The Drummer Girls Of Dahisar: How The Dhol Carved Out A Personal Space For 13-year-old Suhani
“I used to see girls perform in the Dhol-Tasha and wondered, how do they manage the weight? What if I try playing it? Will I succeed? What if I fail? All these questions kept me confused but once I decided to give it my best shot, I never looked back. It has been less than two years and I can proudly say that I discovered myself all over again.
I remember the first time I held the dhol, I got it all wrong. I was holding the stick in my left hand and a senior member from our group tied the dholthe wrong way because he assumed I was left-handed. Unable to understand what was happening, I got nervous and was not able to perform. The group helped me practice and tie the dholthe right way and slowly it increased my confidence.
After months of practice, it was time for my first performance, but unfortunately due to the chaos, my dhol, a size smaller than the rest, was left in the truck. By the time someone helped me get my dhol, I was left with only 15 minutes to perform and it made me sad, I was also missing from photographs. However, during my next performance, I ensured I had the right dhol and playing it for a crowd on the streets of Mumbai made me feel proud of my achievements.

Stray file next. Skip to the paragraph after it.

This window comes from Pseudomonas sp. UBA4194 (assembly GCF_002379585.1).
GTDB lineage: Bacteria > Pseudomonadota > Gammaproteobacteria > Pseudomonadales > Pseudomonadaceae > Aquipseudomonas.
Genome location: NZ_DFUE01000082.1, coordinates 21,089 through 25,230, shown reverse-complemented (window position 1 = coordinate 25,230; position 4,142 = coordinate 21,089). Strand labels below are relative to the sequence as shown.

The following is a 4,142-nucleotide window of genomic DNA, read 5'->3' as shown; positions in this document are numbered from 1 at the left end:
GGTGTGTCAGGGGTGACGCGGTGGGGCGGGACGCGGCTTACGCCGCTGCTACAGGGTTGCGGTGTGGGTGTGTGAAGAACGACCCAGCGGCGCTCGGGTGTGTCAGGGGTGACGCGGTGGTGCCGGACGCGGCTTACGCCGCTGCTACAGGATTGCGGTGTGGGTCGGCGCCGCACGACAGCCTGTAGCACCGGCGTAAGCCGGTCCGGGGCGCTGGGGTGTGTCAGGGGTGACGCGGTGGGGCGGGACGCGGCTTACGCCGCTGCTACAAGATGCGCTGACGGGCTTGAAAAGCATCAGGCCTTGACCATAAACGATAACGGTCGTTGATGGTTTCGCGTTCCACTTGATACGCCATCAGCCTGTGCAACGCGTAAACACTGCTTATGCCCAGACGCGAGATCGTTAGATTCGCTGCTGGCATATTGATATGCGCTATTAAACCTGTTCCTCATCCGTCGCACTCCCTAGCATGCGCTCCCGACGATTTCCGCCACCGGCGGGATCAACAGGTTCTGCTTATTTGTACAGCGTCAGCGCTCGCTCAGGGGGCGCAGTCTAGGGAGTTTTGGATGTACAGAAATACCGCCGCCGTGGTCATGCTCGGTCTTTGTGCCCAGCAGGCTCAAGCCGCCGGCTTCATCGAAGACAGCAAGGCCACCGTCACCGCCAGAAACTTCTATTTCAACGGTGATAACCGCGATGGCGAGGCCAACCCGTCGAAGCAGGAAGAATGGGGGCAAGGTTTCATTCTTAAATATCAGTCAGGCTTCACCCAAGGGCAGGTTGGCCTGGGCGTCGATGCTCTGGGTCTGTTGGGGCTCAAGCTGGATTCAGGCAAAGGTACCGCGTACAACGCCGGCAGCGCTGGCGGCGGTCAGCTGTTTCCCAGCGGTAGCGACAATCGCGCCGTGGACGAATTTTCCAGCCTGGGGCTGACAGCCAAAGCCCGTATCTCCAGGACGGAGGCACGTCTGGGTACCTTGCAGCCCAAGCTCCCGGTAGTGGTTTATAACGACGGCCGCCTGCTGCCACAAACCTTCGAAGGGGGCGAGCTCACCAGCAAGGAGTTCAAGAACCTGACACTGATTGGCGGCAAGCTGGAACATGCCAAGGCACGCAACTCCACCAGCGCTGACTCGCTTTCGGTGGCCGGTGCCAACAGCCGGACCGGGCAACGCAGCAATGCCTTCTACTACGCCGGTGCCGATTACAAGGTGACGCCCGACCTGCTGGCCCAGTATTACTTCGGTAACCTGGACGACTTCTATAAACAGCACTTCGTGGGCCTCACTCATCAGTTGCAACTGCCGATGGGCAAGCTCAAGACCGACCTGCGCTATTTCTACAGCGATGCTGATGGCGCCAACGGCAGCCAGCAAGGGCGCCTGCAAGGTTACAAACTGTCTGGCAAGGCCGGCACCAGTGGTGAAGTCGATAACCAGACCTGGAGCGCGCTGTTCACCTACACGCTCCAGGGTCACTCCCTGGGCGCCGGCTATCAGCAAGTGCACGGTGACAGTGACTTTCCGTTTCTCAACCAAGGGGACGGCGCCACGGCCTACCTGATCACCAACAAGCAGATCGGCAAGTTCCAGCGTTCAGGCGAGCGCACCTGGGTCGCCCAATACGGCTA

Playing the dhol is a feeling that I cannot express in words, it is beyond my imagination, I only know that the dhol has given me a sense of purpose and passion. Dhol to me signifies the enthusiasm of life. Another thing that I like about the dhol is that there is no right or wrong when I am playing, there is no one to tell me why am I being loud or making a loud sound on my dhol.
There is no space for any judgement. This is a space where I can be myself and get fully engrossed with my dhol. It is not just that, even the subtle things such as making eye contact with each other, grooving to the beats is something I look forward each time I have the dhol tied to me and perform in my group.
I think it is a myth that only boys can play the dhol. Why stop the girls if they can manage the weight of the dhol? In our group everyone is treated equally. I only have one message to all the girls who want to play the dhol– “Always do things that you like and you will automatically be good at what you do. I would also like to add that never be satisfied with what you have and only once you push yourself, you will get better at what you do.”
-As shared by Suhani, a Class 8 student who loves theatre apart from her love for dhol
Photo Credits : Suhani
Words By : Suhani
Suhani is a 13-year-old student who loves theatre apart from her love for the Dhol.